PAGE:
Work and Racism
My dad once spoke to me while he was irrigating his farm under a ninety-degree sun in Haiti.
“You know what, son? “ he asked as he turned around, looking at me with a bucket full of tomatoes in his hand.
“What, Dad?” I asked.
“The color blue does not attract the sun’s rays like the other colors,” my dad said. He put the tomatoes down, grabbed his big shovel, and dug into the ground, making way for the water to go plant to plant in his tomatoes farm.
“Of course not, Dad; it’s light color,“ I told him, looking at the sweat dripping down his forehead like the fountain water that drips water on the wall at the Aqualina hotel where I used to work.
I never really know why my dad would wear his long- sleeve blue shirt to work most days. I didn’t have any idea at all until June 2006, when I had to wear that white helmet, a light-blue long-sleeve shirt, some Wrangler jeans, some big boots, and a big belt that held a wheel of wire, and some pliers to start my new construction job in Miami, Florida. It was tough. At first, I didn’t want to do it. But watching my dad working during all those years to put food on the table and take care of us, I understand I needed to do it to feed myself and take care of my family.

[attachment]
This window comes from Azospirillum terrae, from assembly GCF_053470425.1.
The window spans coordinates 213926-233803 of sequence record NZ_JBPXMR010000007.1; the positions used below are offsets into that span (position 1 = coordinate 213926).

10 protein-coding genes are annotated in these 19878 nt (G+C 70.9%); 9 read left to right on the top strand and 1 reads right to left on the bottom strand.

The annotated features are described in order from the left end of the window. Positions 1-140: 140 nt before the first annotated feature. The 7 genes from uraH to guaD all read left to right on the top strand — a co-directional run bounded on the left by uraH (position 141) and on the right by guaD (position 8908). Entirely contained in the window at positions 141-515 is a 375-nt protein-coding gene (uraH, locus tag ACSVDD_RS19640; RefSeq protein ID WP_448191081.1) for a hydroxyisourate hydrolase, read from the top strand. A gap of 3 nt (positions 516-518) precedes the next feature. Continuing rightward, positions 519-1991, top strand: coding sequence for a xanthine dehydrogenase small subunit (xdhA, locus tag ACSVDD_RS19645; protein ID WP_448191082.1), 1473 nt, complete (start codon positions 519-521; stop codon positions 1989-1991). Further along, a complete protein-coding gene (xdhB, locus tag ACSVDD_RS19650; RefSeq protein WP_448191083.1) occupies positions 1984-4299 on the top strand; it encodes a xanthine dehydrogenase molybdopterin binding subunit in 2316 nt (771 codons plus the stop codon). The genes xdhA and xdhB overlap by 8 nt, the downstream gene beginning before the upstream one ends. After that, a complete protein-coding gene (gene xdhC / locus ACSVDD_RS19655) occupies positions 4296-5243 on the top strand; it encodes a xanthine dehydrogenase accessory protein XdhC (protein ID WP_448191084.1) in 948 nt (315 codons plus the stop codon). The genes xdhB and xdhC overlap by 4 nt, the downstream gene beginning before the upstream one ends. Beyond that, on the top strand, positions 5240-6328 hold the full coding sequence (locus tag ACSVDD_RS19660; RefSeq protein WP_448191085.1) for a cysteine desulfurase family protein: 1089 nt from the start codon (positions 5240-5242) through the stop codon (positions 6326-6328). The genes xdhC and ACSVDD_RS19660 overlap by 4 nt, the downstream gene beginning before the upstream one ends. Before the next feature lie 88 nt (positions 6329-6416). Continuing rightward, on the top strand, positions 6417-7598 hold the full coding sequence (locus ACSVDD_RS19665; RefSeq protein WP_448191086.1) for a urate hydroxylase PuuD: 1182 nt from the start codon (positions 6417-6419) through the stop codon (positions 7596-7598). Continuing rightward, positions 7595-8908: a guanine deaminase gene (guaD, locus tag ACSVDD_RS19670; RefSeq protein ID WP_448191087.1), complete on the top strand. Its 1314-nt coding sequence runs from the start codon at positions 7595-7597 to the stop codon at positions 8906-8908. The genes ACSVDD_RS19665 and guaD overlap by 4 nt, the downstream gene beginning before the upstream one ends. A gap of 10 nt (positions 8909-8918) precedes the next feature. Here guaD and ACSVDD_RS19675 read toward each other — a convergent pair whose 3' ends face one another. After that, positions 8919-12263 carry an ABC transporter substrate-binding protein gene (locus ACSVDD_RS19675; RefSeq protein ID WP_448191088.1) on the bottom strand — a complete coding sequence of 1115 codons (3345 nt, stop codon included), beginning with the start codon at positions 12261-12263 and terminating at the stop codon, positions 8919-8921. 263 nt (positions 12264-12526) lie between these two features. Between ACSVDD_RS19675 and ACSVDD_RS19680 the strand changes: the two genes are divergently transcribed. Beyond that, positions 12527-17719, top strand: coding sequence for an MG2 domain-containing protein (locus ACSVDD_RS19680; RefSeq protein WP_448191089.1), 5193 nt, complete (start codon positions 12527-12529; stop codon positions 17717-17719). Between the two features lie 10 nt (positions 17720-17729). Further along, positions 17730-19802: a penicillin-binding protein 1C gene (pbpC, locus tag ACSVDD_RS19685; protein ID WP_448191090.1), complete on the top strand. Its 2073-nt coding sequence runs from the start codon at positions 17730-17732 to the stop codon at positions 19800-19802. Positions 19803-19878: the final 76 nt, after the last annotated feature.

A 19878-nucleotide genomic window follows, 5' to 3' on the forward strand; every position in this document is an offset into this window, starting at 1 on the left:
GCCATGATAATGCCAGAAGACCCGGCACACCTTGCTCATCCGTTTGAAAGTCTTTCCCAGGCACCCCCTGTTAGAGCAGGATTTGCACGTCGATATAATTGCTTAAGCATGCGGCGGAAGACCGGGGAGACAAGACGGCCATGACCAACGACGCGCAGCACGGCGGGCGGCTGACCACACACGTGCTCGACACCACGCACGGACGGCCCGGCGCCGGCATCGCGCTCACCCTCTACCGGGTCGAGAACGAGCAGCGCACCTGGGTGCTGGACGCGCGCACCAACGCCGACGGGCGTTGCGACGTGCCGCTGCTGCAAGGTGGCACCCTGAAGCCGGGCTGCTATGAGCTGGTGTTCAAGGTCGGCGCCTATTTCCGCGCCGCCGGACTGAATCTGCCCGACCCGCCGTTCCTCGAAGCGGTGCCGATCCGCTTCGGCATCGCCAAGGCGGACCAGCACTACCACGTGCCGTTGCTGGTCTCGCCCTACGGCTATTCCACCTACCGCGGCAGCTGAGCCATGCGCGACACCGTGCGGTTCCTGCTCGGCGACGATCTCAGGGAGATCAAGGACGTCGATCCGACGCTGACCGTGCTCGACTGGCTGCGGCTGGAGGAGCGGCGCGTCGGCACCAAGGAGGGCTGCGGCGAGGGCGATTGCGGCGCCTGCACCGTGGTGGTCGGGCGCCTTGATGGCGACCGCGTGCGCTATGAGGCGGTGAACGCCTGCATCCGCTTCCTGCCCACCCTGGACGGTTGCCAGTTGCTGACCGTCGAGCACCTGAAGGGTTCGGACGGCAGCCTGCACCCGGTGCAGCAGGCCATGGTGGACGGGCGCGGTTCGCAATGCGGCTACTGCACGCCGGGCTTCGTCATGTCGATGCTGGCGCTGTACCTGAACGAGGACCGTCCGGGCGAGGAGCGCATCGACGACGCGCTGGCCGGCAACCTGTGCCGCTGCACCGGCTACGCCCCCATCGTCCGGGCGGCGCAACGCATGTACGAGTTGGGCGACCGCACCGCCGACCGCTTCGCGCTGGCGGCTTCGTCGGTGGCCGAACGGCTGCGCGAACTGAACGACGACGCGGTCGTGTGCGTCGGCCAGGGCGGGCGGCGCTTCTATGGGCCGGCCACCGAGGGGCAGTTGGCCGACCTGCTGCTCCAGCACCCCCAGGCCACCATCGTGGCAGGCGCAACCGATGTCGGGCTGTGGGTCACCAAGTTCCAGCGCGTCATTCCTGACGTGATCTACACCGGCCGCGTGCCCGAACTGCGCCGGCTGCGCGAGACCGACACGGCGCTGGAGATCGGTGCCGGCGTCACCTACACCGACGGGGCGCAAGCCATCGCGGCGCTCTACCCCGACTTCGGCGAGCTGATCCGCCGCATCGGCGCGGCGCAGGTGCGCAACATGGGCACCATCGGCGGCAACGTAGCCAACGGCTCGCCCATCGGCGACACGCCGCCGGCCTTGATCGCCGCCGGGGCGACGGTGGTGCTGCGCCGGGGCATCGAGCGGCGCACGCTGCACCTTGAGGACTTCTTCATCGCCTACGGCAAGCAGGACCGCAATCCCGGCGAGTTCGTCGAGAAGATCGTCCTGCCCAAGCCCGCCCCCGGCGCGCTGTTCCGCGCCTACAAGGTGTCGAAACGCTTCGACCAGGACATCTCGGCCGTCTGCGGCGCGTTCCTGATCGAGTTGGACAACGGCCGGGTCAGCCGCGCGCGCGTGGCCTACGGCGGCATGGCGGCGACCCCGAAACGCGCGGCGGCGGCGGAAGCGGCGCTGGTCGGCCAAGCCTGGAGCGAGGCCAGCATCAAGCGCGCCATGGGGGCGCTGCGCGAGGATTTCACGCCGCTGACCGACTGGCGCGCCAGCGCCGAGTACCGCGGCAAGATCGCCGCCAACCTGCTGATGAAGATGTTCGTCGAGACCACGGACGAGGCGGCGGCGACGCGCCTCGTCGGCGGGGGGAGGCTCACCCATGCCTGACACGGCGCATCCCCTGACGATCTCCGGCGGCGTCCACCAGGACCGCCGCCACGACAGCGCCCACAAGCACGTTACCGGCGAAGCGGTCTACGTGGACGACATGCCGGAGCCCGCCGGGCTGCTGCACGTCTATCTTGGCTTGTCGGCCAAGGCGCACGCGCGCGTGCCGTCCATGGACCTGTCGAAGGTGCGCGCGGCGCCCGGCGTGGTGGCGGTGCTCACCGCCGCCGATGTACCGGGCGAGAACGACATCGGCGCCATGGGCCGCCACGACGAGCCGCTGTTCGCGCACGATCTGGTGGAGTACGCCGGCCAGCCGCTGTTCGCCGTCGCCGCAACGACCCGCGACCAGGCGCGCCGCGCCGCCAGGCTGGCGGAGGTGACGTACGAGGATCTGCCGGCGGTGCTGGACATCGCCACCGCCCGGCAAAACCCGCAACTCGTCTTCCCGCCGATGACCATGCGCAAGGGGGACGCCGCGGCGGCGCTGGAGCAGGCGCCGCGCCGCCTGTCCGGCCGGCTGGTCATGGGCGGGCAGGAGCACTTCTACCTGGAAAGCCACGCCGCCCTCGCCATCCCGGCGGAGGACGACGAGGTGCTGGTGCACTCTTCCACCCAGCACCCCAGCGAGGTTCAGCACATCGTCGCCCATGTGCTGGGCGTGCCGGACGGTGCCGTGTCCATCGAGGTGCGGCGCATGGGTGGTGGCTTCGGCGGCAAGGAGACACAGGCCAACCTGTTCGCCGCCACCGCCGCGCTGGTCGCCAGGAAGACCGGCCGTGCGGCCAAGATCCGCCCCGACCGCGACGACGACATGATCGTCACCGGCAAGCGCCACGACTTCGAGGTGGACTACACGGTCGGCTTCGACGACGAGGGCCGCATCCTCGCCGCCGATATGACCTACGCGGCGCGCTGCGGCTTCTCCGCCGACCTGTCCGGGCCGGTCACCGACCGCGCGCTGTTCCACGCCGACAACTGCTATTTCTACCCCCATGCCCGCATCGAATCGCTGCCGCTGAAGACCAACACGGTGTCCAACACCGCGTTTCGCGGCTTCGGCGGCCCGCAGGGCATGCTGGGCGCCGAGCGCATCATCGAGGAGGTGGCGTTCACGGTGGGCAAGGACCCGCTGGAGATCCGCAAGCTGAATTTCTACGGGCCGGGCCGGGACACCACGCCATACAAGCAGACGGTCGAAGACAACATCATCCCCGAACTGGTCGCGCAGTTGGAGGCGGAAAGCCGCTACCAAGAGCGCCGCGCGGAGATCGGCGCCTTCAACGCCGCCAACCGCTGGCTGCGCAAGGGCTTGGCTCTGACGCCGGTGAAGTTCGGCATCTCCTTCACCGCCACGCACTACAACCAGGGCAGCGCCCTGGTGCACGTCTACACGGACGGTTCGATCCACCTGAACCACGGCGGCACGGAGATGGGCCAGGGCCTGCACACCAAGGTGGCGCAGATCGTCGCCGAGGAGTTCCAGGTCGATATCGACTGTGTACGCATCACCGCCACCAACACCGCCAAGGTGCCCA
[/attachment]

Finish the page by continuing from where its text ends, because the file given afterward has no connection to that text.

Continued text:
E. B . Construction is one of the largest construction companies in south Florida and the third company I worked for in the United States. When I moved to the United States, downtown Miami was just starting to be built. A friend of mine suggested that I work in the industry. So I got job in construction to help rebuild south Florida. If you ever travel to downtown Miami, most of the high-rises you see there, I built them, or should I say I was part of the projects.
I chose to talk about my third because of all the hard work I had put in to help rebuild Florida, and all the racism, prejudice, and discrimination I faced while I was helping. For a minute, I had thought the United States didn’t have a place for me.
E.B. Construction is a large and well-known company; as I said, it is one the biggest construction company in south Florida. Ninety-five percent of its employees were immigrants. Does that mean only immigrants construction in America?
No. It simply means that when it comes to building infrastructure in the United States, immigrants have always played an important part. And this is the history of America and its future; it will never change.